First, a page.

We are delighted to announce our Spring Term production is Annie Jr!

Orphan Molly

Based on the popular comic strip and adapted from the Tony Award-winning Best Musical, with a beloved book and score by Tony Award-winners, Thomas Meehan, Charles Strouse and Martin Charnin, Annie JR. features everyone’s favorite little redhead in her very first adventure.

With equal measures of pluck and positivity, little orphan Annie charms everyone’s hearts despite a next-to-nothing start in 1930s New York City.

Annie is determined to find the parents who abandoned her years ago on the doorstep of an orphanage run by the cruel Miss Hannigan.

Annie eventually foils Miss Hannigan’s evil machinations, finding a new home and family in billionaire Oliver Warbucks, his personal secretary, Grace Farrell, and a lovable mutt named Sandy.

With plenty of parts to go around and all your favourite numbers including; ‘Hard Knock Life’, ‘Maybe’ and ‘Tomorrow’, Annie JR. is an ideal productions for our youth company ensuring every one of our young actors is fully involved throughout with lines, songs and routines to learn.

Rehearsals/Locations

Rehearsals take place at Hampton Hill Theatre on Tuesday afternoons, the United Reformed Church in Hampton Hill on Wednesday afternoons, and St. Mary’s University, Twickenham on a Saturday.

Next Auditions 

Auditions for our Spring term show will be held on Sunday 24th November from 10.30am – 1.00pm at Hampton Hill Theatre.

Auditions are run in workshop format and are great fun for all involved.  Children participating in the workshop will learn a song from the show and work on some short scenes and movement in small groups.

There will also be an opportunity to ask questions about the production and find out more about Dramacube shows.

We will contact parents within 5 days of the audition to offer places.

There is a £20 audition fee which will be deducted from the project fee when a child joins the company or refunded if a place cannot be offered.

Existing company members are not required to attend this session.

Click here to register for the workshop audition on Sunday 24th November at Hampton Hill Theatre.  Please note; all students must register prior to the audition.

We look forward to welcoming you to Hampton Hill Theatre.

The Lion, the Witch & the Wardrobe – Best Youth Production Nomination

With the Arts Richmond Swan Awards less than a week away, we caught up with Stephen Leslie to talk about the Christmas 2018

production of The Lion, the Witch and the Wardrobe which has been nominated for Best Youth Production.

Twickenham Red Cast

Why did you choose The Lion, the Witch and the Wardrobe as your Christmas show last year?

We first produced the show at Hampton Hill Theatre in December 2015.  It was only our second ever production and we had one cast who rehearsed at the theatre and gave two performances just before Christmas. 

It was a great show and two of our cast were nominated for Arts Richmond Swan awards which was the first time we’d received a nomination. 

Hampton Hill Cast

The show was very popular, but there were a number of challenges when casting, because there were only a handful of speaking parts and then a very large ensemble. 

I had wanted to do the show again for a while but the issue of parts was still there so eventually I contacted the writer, Irita Kutchmy to ask if she would consider an edit? 

Iritia was extremely helpful and granted us permission to edit the show, and in doing so create additional characters, thus making the production more suitable for our cast.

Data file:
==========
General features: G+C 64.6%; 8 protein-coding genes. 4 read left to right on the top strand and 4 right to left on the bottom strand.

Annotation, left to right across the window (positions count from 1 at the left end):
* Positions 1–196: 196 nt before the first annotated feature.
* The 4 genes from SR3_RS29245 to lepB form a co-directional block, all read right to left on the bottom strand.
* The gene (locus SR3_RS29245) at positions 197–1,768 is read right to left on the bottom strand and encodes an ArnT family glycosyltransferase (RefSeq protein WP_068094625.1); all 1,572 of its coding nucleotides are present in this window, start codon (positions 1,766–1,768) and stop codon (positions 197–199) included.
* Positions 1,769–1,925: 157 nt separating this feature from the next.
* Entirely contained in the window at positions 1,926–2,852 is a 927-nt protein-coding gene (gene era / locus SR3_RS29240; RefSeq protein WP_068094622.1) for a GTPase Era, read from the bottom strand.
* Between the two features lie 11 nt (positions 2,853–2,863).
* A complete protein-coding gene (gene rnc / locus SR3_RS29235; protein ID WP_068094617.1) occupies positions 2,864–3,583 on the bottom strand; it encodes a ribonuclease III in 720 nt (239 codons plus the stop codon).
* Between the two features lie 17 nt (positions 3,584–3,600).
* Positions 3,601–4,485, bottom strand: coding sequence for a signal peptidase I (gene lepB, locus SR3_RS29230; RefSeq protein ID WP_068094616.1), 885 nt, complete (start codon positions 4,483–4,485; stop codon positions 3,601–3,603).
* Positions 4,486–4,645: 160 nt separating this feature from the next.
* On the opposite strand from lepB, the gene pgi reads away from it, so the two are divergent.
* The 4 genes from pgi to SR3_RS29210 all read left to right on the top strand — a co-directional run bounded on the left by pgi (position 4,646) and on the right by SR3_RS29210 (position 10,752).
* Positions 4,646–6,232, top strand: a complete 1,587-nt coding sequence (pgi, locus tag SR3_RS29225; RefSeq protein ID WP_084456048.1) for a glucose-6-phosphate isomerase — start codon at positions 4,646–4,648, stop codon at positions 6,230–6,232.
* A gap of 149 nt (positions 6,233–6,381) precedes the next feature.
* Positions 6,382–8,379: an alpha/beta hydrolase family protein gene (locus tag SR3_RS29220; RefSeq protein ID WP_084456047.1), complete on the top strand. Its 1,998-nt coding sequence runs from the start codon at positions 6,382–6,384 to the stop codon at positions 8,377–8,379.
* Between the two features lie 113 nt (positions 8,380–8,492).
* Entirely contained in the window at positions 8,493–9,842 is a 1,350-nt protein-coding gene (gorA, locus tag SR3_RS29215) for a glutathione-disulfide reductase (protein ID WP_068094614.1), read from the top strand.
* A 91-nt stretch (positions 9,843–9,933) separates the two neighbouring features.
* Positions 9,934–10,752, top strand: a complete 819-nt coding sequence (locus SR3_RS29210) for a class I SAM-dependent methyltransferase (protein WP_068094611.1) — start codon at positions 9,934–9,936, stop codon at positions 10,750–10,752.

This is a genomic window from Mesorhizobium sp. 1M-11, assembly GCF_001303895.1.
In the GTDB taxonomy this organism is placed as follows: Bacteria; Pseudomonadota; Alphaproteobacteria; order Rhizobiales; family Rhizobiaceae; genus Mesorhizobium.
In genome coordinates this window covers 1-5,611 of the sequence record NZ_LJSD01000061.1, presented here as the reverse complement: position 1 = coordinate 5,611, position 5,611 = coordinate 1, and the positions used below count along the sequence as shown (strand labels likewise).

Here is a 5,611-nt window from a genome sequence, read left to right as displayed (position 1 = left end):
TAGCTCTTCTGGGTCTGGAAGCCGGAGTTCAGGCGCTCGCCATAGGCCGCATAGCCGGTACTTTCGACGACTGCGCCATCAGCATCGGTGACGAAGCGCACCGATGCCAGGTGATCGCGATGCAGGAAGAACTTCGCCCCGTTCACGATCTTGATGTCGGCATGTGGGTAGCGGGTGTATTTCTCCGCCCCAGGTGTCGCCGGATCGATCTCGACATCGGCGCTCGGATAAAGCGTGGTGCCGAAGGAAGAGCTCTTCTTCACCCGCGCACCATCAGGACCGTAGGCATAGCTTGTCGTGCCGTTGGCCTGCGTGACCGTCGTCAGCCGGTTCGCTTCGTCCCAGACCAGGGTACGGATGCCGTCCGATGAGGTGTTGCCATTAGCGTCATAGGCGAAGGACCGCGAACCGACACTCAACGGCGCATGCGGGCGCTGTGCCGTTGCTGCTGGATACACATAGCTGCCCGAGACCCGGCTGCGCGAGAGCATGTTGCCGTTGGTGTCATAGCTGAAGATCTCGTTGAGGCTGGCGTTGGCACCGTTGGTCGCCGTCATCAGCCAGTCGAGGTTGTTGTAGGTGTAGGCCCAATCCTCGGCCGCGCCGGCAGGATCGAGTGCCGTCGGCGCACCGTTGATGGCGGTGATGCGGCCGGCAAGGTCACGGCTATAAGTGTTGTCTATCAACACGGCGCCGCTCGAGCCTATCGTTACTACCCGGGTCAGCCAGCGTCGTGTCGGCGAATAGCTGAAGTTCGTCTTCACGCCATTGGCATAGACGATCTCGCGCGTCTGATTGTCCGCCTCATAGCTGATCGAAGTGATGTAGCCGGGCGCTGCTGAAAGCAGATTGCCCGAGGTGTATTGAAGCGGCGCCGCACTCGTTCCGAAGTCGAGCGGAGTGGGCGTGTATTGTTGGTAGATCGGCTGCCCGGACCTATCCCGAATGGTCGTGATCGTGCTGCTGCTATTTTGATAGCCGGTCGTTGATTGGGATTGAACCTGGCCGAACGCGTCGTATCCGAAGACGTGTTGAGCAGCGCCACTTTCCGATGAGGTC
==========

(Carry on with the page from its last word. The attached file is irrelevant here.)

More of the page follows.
It was such a pleasure to stage the production again and made for a truly magical Christmas show.

How did you plan to make the production different?

The biggest difference was definitely the script, with large sections cut and changes to the music, plus the addition of new characters with

Twickenham Green Cast

speaking parts.  This made the rehearsal process more inclusive and provided a better opportunity for more actors.

We had a completely different back stage team for the production and Akshy’s costume ideas and Christine’s set concept were really impressive from the very first production meeting. 

In our original production, the stage was dominated by the wardrobe which worked well, but presented us with the challenge of getting a huge structure on and off the stage.  This time, we wanted the wardrobe to be ever present once it had been revealed so Christine came up with the idea of having it up stage right, which enabled us to create the illusion of children stepping into it, then finding themselves in Narnia on the other side. 

We also had four casts this time so got to see so many more brilliant performances from both our Twickenham and Hampton Hill students.

Overall it felt like a very different show to the previous production in 2015. 

What challenges did you encounter during production week?

Twickenham Blue Cast

The production week actually ran very smoothly which was largely thanks to our brilliant back stage team, Akshy, Christine and Dani, plus everyone else who was around to support. 

It became evident very quickly that the show was much bigger than we’d originally anticipated. 

We had a team of eleven people on the production with three in the dressing room helping with quick changes, three stage left helping to manoeuvre the Witches sleigh on and off, plus people stage right and above the stage releasing the snow for the Narnia entrances.  We were really fortunate to have such a great team who all worked very hard that week.  

Tell us about the nomination.

The Arts Richmond judges see so many productions and there are thousands of incredibly talented young performers in this borough so to be nominated for anything is always really nice. 

We’ve been nominated for Best Youth Production in the Under 19 category which is high praise for our actors as most of them are no older than 13 with an average age of 10. 

Unfortunately it also means that we tend to be up against groups with teenage casts which is hard to compete with but we are delighted with the nomination and to be in the final three is a great achievement. 

The Lion, the Witch & the Wardrobe was a challenging production for all involved.  Despite the edit, it was still very wordy and the music can be difficult to learn for students so we are really proud of what we achieved and I’d like to take this opportunity

I’ll be keeping everything crossed for an award on 15th September!